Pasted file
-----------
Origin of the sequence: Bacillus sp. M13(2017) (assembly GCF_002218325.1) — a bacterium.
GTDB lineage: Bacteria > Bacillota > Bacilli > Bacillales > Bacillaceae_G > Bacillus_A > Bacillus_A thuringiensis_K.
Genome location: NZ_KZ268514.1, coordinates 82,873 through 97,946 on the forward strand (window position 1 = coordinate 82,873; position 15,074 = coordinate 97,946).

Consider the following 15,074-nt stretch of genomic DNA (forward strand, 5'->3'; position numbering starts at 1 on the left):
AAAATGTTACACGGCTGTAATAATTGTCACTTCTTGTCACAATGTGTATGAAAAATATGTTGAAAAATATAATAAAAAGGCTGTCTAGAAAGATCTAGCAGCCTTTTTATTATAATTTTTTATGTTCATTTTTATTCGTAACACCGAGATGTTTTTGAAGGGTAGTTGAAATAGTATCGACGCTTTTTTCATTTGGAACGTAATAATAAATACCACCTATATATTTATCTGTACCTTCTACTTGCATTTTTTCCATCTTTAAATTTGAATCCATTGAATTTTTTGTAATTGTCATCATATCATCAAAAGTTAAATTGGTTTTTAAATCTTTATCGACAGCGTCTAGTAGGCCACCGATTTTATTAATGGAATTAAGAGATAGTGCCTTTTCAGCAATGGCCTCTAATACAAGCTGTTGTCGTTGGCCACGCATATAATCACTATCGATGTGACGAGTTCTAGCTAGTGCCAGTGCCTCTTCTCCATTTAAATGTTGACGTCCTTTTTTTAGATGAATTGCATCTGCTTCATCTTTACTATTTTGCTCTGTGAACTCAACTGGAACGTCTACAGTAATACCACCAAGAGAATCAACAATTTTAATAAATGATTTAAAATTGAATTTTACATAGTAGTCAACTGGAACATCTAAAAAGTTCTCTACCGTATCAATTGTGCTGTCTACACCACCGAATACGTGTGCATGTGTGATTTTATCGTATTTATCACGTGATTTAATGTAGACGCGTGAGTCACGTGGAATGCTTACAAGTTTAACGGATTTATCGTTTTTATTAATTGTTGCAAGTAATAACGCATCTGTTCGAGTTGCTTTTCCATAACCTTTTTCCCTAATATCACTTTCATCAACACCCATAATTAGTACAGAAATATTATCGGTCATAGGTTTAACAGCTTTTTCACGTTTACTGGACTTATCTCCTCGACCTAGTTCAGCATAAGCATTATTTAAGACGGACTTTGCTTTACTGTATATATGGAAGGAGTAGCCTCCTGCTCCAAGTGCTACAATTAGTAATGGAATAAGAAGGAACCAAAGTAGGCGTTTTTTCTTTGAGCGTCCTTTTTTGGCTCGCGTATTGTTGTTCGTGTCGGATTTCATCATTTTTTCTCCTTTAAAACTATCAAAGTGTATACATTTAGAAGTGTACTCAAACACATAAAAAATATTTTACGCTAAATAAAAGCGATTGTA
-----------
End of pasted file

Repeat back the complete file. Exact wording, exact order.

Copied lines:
Origin of the sequence: Bacillus sp. M13(2017) (assembly GCF_002218325.1) — a bacterium.
GTDB lineage: Bacteria > Bacillota > Bacilli > Bacillales > Bacillaceae_G > Bacillus_A > Bacillus_A thuringiensis_K.
Genome location: NZ_KZ268514.1, coordinates 82,873 through 97,946 on the forward strand (window position 1 = coordinate 82,873; position 15,074 = coordinate 97,946).

Consider the following 15,074-nt stretch of genomic DNA (forward strand, 5'->3'; position numbering starts at 1 on the left):
AAAATGTTACACGGCTGTAATAATTGTCACTTCTTGTCACAATGTGTATGAAAAATATGTTGAAAAATATAATAAAAAGGCTGTCTAGAAAGATCTAGCAGCCTTTTTATTATAATTTTTTATGTTCATTTTTATTCGTAACACCGAGATGTTTTTGAAGGGTAGTTGAAATAGTATCGACGCTTTTTTCATTTGGAACGTAATAATAAATACCACCTATATATTTATCTGTACCTTCTACTTGCATTTTTTCCATCTTTAAATTTGAATCCATTGAATTTTTTGTAATTGTCATCATATCATCAAAAGTTAAATTGGTTTTTAAATCTTTATCGACAGCGTCTAGTAGGCCACCGATTTTATTAATGGAATTAAGAGATAGTGCCTTTTCAGCAATGGCCTCTAATACAAGCTGTTGTCGTTGGCCACGCATATAATCACTATCGATGTGACGAGTTCTAGCTAGTGCCAGTGCCTCTTCTCCATTTAAATGTTGACGTCCTTTTTTTAGATGAATTGCATCTGCTTCATCTTTACTATTTTGCTCTGTGAACTCAACTGGAACGTCTACAGTAATACCACCAAGAGAATCAACAATTTTAATAAATGATTTAAAATTGAATTTTACATAGTAGTCAACTGGAACATCTAAAAAGTTCTCTACCGTATCAATTGTGCTGTCTACACCACCGAATACGTGTGCATGTGTGATTTTATCGTATTTATCACGTGATTTAATGTAGACGCGTGAGTCACGTGGAATGCTTACAAGTTTAACGGATTTATCGTTTTTATTAATTGTTGCAAGTAATAACGCATCTGTTCGAGTTGCTTTTCCATAACCTTTTTCCCTAATATCACTTTCATCAACACCCATAATTAGTACAGAAATATTATCGGTCATAGGTTTAACAGCTTTTTCACGTTTACTGGACTTATCTCCTCGACCTAGTTCAGCATAAGCATTATTTAAGACGGACTTTGCTTTACTGTATATATGGAAGGAGTAGCCTCCTGCTCCAAGTGCTACAATTAGTAATGGAATAAGAAGGAACCAAAGTAGGCGTTTTTTCTTTGAGCGTCCTTTTTTGGCTCGCGTATTGTTGTTCGTGTCGGATTTCATCATTTTTTCTCCTTTAAAACTATCAAAGTGTATACATTTAGAAGTGTACTCAAACACATAAAAAATATTTTACGCTAAATAAAAGCGATTGTA